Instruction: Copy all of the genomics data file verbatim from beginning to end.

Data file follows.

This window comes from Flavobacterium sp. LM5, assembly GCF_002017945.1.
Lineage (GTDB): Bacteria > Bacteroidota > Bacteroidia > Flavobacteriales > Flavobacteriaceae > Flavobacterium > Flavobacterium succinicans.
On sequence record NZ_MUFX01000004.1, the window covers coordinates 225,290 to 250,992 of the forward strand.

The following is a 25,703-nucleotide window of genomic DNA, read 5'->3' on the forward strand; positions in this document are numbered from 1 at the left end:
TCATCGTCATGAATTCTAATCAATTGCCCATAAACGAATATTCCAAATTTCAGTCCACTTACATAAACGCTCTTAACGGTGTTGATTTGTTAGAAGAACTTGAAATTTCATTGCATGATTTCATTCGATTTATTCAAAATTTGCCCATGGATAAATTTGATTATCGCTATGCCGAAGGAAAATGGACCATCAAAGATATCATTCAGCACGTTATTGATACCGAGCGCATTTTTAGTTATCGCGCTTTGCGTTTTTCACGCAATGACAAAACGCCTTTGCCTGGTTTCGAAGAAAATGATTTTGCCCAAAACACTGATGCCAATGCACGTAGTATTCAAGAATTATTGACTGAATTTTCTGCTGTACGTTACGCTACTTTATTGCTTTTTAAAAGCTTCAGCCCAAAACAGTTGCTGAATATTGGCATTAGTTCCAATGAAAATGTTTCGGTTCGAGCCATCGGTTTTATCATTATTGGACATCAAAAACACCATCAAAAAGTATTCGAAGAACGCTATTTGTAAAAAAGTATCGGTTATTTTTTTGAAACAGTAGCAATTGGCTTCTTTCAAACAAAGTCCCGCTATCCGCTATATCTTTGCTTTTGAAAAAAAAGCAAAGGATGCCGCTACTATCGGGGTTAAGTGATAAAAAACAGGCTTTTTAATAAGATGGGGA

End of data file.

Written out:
This window comes from Flavobacterium sp. LM5, assembly GCF_002017945.1.
Lineage (GTDB): Bacteria > Bacteroidota > Bacteroidia > Flavobacteriales > Flavobacteriaceae > Flavobacterium > Flavobacterium succinicans.
On sequence record NZ_MUFX01000004.1, the window covers coordinates 225,290 to 250,992 of the forward strand.

The following is a 25,703-nucleotide window of genomic DNA, read 5'->3' on the forward strand; positions in this document are numbered from 1 at the left end:
TCATCGTCATGAATTCTAATCAATTGCCCATAAACGAATATTCCAAATTTCAGTCCACTTACATAAACGCTCTTAACGGTGTTGATTTGTTAGAAGAACTTGAAATTTCATTGCATGATTTCATTCGATTTATTCAAAATTTGCCCATGGATAAATTTGATTATCGCTATGCCGAAGGAAAATGGACCATCAAAGATATCATTCAGCACGTTATTGATACCGAGCGCATTTTTAGTTATCGCGCTTTGCGTTTTTCACGCAATGACAAAACGCCTTTGCCTGGTTTCGAAGAAAATGATTTTGCCCAAAACACTGATGCCAATGCACGTAGTATTCAAGAATTATTGACTGAATTTTCTGCTGTACGTTACGCTACTTTATTGCTTTTTAAAAGCTTCAGCCCAAAACAGTTGCTGAATATTGGCATTAGTTCCAATGAAAATGTTTCGGTTCGAGCCATCGGTTTTATCATTATTGGACATCAAAAACACCATCAAAAAGTATTCGAAGAACGCTATTTGTAAAAAAGTATCGGTTATTTTTTTGAAACAGTAGCAATTGGCTTCTTTCAAACAAAGTCCCGCTATCCGCTATATCTTTGCTTTTGAAAAAAAAGCAAAGGATGCCGCTACTATCGGGGTTAAGTGATAAAAAACAGGCTTTTTAATAAGATGGGGA